For years, it has been believed that Guatemala led the Hemisphere in mass slaughter in the modern era, with 200,000 victims in the 1980’s – about 94% of them at the hands of the U.S.-backed state and its death squad allies. Very sadly, it appears that Colombia has shattered that record, and, as Wikileaks reveals, the U.S. is quite aware of this.
Thus, in a November 19, 2009 U.S. Embassy Cable, entitled, “2009-2010 International Narcotics Control Strategy Report,” the U.S. Embassy in Bogota acknowledges, as a mere aside, the horrific truth: 257,089 registered victims of the right-wing paramilitaries. And, as Human Rights Watch just reported in its 2012 annual report on Colombia, these paramilitaries continue to work hand-in-glove with the U.S.-supported Colombian military.
Even for those of us deeply involved in Colombia, this figure is staggering. The only time I saw such a figure before was in a book (Cocaine, Death Squads, and the War on Terror) which I recently reviewed on this site, and which cites one independent journalist for the claim that around 250,000 victims have been killed by the Colombian para-state. This book further claims that this number has been artificially lowered through mass graves and Nazi-style crematoria.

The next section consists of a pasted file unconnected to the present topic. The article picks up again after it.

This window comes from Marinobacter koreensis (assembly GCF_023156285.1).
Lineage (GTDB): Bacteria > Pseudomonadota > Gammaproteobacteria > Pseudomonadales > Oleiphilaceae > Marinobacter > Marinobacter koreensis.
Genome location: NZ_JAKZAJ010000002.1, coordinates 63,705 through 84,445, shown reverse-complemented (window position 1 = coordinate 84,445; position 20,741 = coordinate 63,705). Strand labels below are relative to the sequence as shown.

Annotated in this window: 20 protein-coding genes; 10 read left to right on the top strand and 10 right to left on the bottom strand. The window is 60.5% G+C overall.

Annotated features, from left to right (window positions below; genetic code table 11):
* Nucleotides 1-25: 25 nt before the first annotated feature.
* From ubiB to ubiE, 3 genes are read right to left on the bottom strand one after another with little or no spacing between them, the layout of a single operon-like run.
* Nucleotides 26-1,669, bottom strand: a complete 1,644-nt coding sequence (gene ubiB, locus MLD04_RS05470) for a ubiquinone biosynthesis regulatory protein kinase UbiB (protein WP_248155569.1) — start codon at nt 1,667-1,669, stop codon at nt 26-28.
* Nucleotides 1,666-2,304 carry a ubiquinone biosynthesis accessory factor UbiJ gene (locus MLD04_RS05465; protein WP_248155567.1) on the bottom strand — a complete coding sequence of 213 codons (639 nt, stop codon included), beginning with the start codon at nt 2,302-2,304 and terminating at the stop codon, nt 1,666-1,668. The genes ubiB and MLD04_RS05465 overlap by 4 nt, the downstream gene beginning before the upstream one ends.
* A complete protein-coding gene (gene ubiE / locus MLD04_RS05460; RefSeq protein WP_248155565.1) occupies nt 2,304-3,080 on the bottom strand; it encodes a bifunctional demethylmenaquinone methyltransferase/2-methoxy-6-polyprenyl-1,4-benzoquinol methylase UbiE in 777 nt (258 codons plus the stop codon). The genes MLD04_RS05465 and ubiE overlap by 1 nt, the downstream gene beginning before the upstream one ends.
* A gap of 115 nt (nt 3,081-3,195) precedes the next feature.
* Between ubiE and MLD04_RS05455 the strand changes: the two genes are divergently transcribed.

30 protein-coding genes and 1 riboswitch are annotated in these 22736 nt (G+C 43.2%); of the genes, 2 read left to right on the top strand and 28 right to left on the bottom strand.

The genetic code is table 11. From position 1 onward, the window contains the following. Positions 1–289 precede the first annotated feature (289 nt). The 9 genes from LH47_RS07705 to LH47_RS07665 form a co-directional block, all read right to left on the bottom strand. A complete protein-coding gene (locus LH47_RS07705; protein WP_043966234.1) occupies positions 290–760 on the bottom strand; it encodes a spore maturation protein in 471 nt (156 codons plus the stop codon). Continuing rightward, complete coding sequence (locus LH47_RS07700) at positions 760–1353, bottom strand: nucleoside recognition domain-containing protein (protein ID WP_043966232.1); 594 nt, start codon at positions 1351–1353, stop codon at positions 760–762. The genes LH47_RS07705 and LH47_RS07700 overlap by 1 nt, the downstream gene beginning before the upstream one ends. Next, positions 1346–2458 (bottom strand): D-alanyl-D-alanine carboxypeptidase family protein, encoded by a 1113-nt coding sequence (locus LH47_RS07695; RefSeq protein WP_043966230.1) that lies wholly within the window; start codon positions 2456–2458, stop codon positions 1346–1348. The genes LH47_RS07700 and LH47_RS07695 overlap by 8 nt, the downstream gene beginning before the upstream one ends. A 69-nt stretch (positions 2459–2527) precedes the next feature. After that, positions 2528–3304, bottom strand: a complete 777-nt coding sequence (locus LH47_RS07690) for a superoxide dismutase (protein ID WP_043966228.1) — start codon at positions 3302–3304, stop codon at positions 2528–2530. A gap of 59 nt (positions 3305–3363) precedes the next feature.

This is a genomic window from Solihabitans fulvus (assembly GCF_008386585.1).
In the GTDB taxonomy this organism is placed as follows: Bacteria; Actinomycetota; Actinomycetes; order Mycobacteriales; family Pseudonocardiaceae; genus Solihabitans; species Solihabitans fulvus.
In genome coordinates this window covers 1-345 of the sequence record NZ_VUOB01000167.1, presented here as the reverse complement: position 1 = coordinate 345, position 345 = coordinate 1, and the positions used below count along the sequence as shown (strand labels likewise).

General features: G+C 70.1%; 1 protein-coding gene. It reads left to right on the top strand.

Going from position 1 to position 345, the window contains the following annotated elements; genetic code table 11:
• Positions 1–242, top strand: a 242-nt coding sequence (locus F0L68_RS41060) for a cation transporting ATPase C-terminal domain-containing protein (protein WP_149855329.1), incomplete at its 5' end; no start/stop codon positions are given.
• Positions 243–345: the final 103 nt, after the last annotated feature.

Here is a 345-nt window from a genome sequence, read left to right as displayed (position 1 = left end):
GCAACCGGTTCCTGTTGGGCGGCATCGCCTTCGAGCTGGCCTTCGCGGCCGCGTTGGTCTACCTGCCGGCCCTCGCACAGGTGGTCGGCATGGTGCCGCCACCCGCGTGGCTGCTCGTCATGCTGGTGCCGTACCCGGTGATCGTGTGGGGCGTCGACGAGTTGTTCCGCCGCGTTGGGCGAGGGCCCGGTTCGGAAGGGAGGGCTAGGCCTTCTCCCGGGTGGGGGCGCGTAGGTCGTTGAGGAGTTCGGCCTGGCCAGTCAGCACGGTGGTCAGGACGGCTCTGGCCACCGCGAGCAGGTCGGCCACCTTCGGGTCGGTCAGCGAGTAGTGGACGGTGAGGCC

It appears now that the U.S. has been quite aware of this death toll for over two years, though this knowledge has done nothing to change U.S. policy toward Colombia — which is slated to receive over $500 million in military and police aid from the U.S. in the next two years — and certainly did nothing to prevent the Obama Administration from seeking and gaining passage of the Colombia Free Trade Agreement last year.
And, much like Guatemala in the 1980’s, the violence in Colombia falls disproportionately on the indigenous population – another fact acknowledged by the U.S. Embassy in cables released by Wikileaks. Moreover, this anti-indigenous violence is escalating. Indeed, as the U.S. Embassy acknowledges in a February 26, 2010 Embassy Cable entitled, “Violence Against Indigenous Shows Upward Trend,” such violence is pushing 34 indigenous groups to the point of extinction. This violence, therefore, can only be described as genocidal.
This 2010 cable explains that, “for the second consecutive year killings of indigenous increased,” with a 50% increase (to 106 killings) from 2008 to 2009. The cable further explains that “[o]ther indicators of violence against indigenous also worsened in 2009. According to ONIC [The National Indigenous Organization of Colombia], displacement rose by 20% (3,212 to 3,649), forced disappearance by over 100% (7 to 18), and threats by 3000% (10 to 314). ONIC also reported an increase in forced recruitment of minors by all illegal armed groups, but did not provide an estimated number of cases.”